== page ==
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It’s no secret that male authors aren’t always the most adept when it comes to writing female characters. If you’ve read almost any book written by a man, it’s pretty immediately apparent that many may have never interacted with an actual woman before. Or, if they have, it might have just been the apparition of a woman, which they themselves psychically projected.
Should you need evidence of this strange, perplexing, and sometimes actually offensive phenomenon, the subreddit r/menwritingwomen does an exceptional job of chronicling examples of men attempting to write women across multiple forms of media. Aptly given the headline, “She breasted boobily down the stairs.....” posts you’ll find on this thread run the gamut from lesser-known authors doing their best (worst?) to describe what a woman’s body looks like, to better-known authors, like Stephen King, who talks about a kindergarten-aged girl experiencing symptoms of menopause.
Perhaps male authors have no idea how women actually move, talk, or just generally experience the world because historically, men don’t read books written by women. We’re not here to make excuses for anyone, mostly because too many of the examples on r/menwritingwomen are inexcusable, but this would appear to be a pretty damning reason.
According to The Guardian, of the top 10 bestselling female authors, just 19% of their readership are men, while 81% are women. Of the top 10 bestselling male authors, 55% are men, and 45% are women.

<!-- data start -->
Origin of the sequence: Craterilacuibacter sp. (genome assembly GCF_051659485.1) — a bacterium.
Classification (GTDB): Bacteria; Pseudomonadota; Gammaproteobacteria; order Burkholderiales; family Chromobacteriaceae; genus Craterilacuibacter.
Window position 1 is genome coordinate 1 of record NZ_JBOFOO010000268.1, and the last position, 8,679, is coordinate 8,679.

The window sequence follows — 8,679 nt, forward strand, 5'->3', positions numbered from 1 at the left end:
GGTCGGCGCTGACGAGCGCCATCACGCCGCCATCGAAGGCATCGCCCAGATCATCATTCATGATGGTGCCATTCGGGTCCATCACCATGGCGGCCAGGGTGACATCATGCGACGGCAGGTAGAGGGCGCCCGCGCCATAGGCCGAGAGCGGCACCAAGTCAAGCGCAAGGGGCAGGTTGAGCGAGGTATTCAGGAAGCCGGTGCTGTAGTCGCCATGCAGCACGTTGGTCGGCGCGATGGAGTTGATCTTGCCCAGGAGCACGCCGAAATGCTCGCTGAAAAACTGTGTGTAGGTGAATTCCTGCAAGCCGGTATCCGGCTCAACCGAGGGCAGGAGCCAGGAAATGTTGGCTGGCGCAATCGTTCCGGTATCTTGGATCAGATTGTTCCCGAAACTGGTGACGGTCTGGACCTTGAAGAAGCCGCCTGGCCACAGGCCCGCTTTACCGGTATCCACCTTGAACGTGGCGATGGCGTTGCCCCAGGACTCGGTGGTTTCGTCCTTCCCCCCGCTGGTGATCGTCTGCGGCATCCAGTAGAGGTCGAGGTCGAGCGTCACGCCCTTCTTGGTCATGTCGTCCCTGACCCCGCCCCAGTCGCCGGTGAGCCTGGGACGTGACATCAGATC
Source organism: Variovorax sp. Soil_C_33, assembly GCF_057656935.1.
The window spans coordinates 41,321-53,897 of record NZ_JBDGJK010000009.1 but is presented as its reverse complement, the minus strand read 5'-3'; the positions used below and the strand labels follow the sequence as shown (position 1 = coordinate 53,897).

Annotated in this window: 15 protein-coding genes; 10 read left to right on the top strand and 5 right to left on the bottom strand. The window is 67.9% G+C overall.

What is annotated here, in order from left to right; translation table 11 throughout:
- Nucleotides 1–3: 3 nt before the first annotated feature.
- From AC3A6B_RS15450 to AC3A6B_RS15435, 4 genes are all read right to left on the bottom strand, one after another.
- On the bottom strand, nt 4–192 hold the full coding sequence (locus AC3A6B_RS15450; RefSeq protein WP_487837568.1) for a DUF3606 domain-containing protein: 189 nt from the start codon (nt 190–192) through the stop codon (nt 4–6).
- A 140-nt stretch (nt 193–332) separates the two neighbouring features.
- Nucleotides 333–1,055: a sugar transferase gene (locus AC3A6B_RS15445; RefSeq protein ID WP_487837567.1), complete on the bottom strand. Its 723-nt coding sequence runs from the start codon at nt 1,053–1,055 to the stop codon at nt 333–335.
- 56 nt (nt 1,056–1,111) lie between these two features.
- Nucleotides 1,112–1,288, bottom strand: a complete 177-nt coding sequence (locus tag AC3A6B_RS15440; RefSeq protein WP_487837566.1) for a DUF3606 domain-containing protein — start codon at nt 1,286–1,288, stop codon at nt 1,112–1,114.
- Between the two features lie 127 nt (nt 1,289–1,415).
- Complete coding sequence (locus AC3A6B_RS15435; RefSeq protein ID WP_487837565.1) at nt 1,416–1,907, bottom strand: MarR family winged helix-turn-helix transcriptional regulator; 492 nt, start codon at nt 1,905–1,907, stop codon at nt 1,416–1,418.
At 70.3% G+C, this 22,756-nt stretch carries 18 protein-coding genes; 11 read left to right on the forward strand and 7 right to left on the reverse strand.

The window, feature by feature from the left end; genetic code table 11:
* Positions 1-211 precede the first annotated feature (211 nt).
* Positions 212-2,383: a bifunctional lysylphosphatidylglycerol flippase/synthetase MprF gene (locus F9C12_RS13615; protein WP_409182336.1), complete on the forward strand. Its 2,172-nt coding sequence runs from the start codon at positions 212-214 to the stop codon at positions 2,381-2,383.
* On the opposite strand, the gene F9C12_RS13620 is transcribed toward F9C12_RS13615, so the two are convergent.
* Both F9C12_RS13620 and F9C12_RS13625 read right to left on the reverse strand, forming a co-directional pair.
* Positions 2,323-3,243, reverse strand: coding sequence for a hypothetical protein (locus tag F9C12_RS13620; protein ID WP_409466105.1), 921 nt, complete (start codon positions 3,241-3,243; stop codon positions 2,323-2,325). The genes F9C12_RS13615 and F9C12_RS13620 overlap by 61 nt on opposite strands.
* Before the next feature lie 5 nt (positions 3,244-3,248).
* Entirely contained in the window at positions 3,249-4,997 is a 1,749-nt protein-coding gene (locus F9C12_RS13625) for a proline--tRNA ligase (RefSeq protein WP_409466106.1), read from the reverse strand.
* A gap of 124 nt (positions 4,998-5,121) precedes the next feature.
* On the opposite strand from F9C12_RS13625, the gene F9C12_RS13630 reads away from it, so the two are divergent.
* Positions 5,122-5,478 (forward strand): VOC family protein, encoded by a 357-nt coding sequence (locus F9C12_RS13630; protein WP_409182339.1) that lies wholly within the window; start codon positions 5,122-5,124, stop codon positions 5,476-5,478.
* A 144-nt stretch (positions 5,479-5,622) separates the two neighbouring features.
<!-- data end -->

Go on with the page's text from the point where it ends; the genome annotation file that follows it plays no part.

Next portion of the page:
Of course, the study doesn’t account for what percentage of that male readership are also authors themselves, so really their inability to realistically portray women could be for any number of reasons. Our bet is on the general misogyny that permeates much of (most of?) society, culture and has for essentially all of history. In many ways, that’s an oversimplification of the idea, but it does best get the point across.
As a counter conversation, over on TikTok, users have begun posting under the hashtag #menwrittenbywomen. To be fair, most of the men being talked about are not fictional characters but real-life human men, who the posters believe to be so perfect they could only have been written into existence by a woman. However, the trend derived from the realization that women wrote many of the best men in film, television, and literature.
Naturally, at Dipsea, all the men are written by women, which is just one reason why the men of Dipsea are so great. The women of Dipsea are also written by women, for what it’s worth, which might be why they come across as actual people, rather than just caricatures of what a woman might be like.
Every once in a while, we look to the real world for some good old-fashioned inspiration. We can neither confirm nor deny that any of these men will appear as characters in the Dipseaverse one day, but we can confirm that we had a great time watching these TikToks!
Want a few shining examples of what it looks like when men and women are both written as fully realized, sensual characters with agency? Check them out above!